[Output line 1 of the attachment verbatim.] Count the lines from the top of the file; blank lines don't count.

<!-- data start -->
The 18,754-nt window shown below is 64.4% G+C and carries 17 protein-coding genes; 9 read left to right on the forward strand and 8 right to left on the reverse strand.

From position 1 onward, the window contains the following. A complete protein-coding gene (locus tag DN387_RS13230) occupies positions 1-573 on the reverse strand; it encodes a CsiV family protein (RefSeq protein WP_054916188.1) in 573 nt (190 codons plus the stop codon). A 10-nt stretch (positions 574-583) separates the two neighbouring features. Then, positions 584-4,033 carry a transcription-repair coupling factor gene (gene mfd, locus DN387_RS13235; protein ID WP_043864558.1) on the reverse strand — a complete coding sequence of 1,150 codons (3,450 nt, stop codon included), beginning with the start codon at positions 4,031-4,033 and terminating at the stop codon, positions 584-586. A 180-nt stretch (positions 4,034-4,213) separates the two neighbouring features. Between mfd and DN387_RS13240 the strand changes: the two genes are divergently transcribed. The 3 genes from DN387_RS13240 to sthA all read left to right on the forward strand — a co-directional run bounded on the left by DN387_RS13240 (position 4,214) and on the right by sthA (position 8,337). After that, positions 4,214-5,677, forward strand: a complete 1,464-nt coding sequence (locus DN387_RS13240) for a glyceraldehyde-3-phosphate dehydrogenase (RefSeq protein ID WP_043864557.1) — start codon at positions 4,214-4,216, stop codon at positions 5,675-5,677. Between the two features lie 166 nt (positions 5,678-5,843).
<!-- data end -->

The 18,754-nt window shown below is 64.4% G+C and carries 17 protein-coding genes; 9 read left to right on the forward strand and 8 right to left on the reverse strand.